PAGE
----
Mixed Receptive Expressive Language Disorder Diagnosis

(Also Known As: Communication Disorder Diagnosis, Language Impairment Diagnosis, Receptive Expressive Language Disorder Diagnosis, Expressive Language Disorder Diagnosis, Speech And Language Delay Diagnosis)

(Reviewed by: Paul Peterson, Licensed Therapist)

How is Mixed Receptive Expressive Language Disorder Diagnosed?

The diagnosis for mixed receptive expressive language disorder can be made through the guidelines from the Diagnostic and Statistical Manual of Mental Disorder Fourth Edition (DSM-IV) as follows: 3

  1. The score obtained from the standardized battery of tests individually administered for both the expressive and receptive language development are significantly below those obtained from the non-verbal intellectual capacity standard measures. The symptoms are the same as those manifested from Expressive Language Disorder where there is a difficulty in understanding words, specific types of words, sentences, and spatial terms.
  2. The difficulties with receptive and expressive language usually interfere with the person’s achievement in academic, occupation, and with social communication.
  3. The criteria for Pervasive Development Disorder are not met.
  4. In the presence of mental retardation with environmental deprivation and both motor and sensory speech deficits the language problem is worse than one would expect. 4

The condition of mixed receptive expressive language disorder is usually diagnosed in children who have been observed by teachers or parents who expressed concern on the delayed development of speech communication. Most physicians want to rule out probable medical problems such as hearing loss through physical examination. Diagnostic conclusion for mixed receptive expressive language disorder should ensure that the child not only have communication difficulty in expressing but also has difficulty in understanding speech as well.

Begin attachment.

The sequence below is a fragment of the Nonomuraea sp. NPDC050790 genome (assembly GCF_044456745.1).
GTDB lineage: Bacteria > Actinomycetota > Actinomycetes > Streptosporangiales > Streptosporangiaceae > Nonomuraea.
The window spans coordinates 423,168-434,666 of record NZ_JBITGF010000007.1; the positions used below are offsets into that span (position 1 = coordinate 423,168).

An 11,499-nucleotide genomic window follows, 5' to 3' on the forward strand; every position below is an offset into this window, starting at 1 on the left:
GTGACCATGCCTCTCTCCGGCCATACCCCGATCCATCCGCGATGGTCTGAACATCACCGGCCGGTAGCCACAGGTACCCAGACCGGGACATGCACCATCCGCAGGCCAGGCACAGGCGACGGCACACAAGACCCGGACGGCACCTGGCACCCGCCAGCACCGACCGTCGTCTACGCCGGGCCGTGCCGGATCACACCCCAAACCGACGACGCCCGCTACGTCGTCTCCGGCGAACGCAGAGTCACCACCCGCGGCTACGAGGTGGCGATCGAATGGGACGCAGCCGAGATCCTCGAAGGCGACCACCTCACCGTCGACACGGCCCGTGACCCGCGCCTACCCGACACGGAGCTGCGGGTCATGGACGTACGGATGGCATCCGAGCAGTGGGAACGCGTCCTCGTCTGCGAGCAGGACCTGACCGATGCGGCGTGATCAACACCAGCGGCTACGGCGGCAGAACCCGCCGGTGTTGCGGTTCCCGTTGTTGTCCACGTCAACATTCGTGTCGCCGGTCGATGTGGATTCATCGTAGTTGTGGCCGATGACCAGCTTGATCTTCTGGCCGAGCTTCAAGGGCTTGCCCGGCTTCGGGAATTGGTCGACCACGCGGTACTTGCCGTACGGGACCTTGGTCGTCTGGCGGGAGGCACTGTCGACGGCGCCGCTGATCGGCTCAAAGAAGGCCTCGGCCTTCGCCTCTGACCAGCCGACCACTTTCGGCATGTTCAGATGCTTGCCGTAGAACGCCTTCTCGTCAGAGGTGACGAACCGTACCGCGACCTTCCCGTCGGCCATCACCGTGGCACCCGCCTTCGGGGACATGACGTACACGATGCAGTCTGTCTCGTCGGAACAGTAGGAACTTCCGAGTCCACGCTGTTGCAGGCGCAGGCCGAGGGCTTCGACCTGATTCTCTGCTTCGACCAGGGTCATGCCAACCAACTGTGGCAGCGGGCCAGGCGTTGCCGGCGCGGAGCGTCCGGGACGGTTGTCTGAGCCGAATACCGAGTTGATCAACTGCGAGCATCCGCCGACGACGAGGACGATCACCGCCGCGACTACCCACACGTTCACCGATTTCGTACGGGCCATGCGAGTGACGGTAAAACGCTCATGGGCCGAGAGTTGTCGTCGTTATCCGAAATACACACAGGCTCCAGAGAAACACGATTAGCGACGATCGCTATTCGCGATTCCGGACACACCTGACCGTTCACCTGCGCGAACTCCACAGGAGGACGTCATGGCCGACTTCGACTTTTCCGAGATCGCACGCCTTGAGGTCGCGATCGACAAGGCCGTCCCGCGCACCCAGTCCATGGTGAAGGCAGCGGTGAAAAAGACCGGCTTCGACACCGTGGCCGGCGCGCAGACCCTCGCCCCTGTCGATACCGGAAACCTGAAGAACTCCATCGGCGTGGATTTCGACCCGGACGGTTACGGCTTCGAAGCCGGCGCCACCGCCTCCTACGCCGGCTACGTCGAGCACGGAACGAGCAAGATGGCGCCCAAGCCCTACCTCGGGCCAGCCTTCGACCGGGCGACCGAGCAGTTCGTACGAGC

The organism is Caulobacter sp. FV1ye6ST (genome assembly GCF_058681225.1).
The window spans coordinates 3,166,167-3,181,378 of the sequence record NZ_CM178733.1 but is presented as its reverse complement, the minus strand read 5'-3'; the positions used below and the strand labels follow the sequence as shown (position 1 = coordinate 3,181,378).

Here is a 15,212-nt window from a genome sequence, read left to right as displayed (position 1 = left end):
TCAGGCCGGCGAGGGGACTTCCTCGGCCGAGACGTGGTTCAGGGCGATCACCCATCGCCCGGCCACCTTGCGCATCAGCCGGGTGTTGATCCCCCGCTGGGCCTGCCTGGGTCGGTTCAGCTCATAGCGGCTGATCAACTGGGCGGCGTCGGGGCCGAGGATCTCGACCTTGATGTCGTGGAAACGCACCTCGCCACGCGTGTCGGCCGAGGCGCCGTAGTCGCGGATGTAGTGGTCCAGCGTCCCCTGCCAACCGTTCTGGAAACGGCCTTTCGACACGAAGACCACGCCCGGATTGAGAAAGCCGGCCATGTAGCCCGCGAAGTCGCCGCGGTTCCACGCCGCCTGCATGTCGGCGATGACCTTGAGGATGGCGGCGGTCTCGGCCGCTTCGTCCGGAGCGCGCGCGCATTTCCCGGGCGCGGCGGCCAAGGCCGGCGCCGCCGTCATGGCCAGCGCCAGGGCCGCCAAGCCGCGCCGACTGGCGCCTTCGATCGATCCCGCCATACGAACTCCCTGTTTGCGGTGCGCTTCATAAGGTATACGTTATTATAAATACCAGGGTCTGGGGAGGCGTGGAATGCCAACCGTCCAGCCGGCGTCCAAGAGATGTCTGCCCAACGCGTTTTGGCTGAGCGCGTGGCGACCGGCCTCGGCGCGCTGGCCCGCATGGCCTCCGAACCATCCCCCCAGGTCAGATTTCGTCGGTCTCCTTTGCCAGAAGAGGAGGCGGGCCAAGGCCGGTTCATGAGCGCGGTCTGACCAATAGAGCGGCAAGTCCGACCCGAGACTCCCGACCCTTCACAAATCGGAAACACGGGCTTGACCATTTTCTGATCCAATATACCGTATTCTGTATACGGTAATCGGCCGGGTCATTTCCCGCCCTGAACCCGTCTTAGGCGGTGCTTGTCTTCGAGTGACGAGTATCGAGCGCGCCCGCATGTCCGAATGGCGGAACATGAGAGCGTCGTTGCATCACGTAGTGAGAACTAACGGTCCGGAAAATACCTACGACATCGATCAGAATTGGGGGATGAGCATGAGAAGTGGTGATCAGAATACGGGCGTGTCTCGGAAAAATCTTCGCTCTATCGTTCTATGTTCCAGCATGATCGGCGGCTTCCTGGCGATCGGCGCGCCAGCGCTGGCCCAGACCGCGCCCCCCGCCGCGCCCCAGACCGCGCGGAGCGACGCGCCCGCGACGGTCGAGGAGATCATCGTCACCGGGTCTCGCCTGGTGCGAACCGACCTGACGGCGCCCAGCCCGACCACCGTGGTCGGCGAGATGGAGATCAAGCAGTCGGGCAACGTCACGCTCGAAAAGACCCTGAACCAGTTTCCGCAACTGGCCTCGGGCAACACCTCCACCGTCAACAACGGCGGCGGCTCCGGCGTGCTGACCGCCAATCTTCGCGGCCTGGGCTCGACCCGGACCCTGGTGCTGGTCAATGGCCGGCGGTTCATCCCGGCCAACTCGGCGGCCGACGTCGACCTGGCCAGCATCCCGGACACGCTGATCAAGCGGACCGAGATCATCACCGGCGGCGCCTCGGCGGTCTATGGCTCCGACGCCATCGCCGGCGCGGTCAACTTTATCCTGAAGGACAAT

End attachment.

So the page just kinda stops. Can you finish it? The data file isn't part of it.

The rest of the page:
To determine the extent of the child’s ability to understand examiners will usually administer both verbal and non verbal tests in order to diagnose the extent of the child’s condition as accurately as possible.

Could You Have Mixed Receptive Expressive Language Disorder?

Mixed Receptive Expressive Language Disorder Topics

Related Conditions

Asperger's Syndrome – restricted social interaction, repetitive behavior, non-verbal communication deficit, lacking empathy, clumsiness
Attention Deficit Hyperactivity Disorder – neurobehavioral developmental disorder, inattention, impulsiveness, hyperactivity, chronic childhood disorder
Learning Disorders – delayed development of functional skills, difficulty in organization of thoughts, academic skill deficits
Selective Mutism – reluctant to speak even with speech ability, anxiety, autism, Asperger’s Syndrome